AsGroup runs deep losses, the stamina of the German owner, DaimlerChrysler, is being questioned.
Will it stay the course, or is it already thinking of withdrawal? Here are some questions and predictions.
Q. Will the Germans really sellone day?
A. Yes, it could happen, but no time soon; not as long at Dieter Zetsche is chairman of DaimlerChrysler. He came to Detroit and spent years here turning around Chrysler. That triumph propelled him to the top job in Stuttgart, and he’s not likely to give up the scene of his victory.
Q. Why would the Germans sell?
A. Not because Chrysler is losing money or in trouble.will sell off Chrysler when the German side of the company is in deep trouble; when Mercedes is losing in Europe to Lexus or ; when needs new capital to rebuild. Chrysler would be sold to save Daimler from its own errors over there, not because of losses over here.
Q. Who would be the buyer?
A. Despite Carlos Ghosn,doesn’t have the money to buy Chrysler, and has plenty of capacity in North America, well over 1 million units at plants in Tennessee, Mississippi and Mexico. What would be the point of adding more?
The buyer of Chrysler in the distant future will be an American, a man of immense wealth; someone like Bill Gates or Warren Buffet; someone who always wanted to own a car company (just as some men always want to own a football team) or has a patriotic feeling about saving American manufacturing. If Chrysler is sold, it will come home and be private.
Q. Was the combination just a bad idea in the first place?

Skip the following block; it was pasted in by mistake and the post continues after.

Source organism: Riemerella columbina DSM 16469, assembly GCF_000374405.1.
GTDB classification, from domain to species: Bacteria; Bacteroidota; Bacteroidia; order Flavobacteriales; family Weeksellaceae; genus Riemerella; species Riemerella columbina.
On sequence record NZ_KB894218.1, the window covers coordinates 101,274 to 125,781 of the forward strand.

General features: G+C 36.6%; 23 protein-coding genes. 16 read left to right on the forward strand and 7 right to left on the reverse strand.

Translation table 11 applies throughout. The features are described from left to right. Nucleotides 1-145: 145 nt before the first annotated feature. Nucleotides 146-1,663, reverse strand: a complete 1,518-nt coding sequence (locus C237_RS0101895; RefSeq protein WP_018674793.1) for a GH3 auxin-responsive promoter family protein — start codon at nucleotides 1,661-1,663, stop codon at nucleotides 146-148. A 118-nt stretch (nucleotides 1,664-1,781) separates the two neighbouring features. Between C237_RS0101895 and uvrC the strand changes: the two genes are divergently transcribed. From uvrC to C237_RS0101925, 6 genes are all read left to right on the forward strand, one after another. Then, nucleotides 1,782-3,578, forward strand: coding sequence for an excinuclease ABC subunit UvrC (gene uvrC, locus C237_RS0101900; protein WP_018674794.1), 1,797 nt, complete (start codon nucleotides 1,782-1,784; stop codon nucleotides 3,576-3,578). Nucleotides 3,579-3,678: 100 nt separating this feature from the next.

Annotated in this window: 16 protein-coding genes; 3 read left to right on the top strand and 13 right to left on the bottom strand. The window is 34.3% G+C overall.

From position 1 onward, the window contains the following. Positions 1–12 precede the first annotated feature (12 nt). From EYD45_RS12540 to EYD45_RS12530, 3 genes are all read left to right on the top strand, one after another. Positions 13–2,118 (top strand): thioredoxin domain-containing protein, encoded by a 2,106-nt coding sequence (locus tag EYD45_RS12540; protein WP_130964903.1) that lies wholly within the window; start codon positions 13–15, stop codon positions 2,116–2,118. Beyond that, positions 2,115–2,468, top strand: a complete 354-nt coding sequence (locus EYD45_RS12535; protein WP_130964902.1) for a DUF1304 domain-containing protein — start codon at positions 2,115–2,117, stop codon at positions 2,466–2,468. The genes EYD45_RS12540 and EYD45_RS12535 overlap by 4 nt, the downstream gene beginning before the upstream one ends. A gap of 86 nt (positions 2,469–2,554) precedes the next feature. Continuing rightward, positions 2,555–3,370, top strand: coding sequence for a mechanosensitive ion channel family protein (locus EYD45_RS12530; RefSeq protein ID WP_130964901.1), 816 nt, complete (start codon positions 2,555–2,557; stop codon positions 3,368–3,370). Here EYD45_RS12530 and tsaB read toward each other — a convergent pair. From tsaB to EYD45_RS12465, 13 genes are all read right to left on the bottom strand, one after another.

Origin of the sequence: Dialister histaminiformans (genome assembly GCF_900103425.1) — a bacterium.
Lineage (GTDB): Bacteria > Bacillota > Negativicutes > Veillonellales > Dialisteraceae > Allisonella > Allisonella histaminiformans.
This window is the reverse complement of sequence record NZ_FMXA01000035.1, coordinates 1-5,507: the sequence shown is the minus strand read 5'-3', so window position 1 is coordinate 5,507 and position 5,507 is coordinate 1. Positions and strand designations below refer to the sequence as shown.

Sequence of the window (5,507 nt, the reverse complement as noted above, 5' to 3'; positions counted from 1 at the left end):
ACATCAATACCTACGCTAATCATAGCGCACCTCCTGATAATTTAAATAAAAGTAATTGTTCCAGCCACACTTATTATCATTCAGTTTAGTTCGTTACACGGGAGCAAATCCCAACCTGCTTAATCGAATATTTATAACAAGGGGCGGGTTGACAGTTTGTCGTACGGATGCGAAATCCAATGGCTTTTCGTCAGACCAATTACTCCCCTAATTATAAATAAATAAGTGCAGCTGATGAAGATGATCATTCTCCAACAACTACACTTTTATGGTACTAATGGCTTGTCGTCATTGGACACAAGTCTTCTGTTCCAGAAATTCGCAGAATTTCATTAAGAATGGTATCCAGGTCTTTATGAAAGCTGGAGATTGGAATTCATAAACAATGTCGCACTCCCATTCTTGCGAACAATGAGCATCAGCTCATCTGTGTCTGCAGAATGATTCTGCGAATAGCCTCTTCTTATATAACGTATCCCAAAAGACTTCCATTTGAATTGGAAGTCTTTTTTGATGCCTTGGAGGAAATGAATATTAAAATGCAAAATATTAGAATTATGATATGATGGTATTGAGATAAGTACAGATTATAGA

A. German auto makers have not done well recently in their foreign acquisitions.’s purchase of Rover was a disaster. DC’s effort to join with was another bad one, as well as its connection with , which didn’t work. But Volkswagen has done a bang-up job with Bentley and maybe even Lamborghini.
One problem is Chrysler always has been an up and down company, with huge profits today, huge losses tomorrow. The Germans don’t like that. They insist on a steadily rising curve. So turning Chrysler around isn’t enough; they must stabilize and keep it moving upward. No one’s been able to do that yet.
Q. What’s the auto maker doing right?
A. The “Dr. Z” ad campaign aimed at convincing Americans that Chrysler vehicles are receiving superior German engineering and technology. Some observers think the campaign was a failure, but I say it is the start of something important if Chrysler sticks with this message.
Conversely, I find it hard to believesends people to Detroit to tell Chrysler how to cut costs. That’s because nobody spends like Mercedes. They even think the 40-hour work week is too long. That’s like asking Paris Hilton to cut the bar bill.
Jerry Flint is a columnist for, and a former senior editor of, Forbes magazine.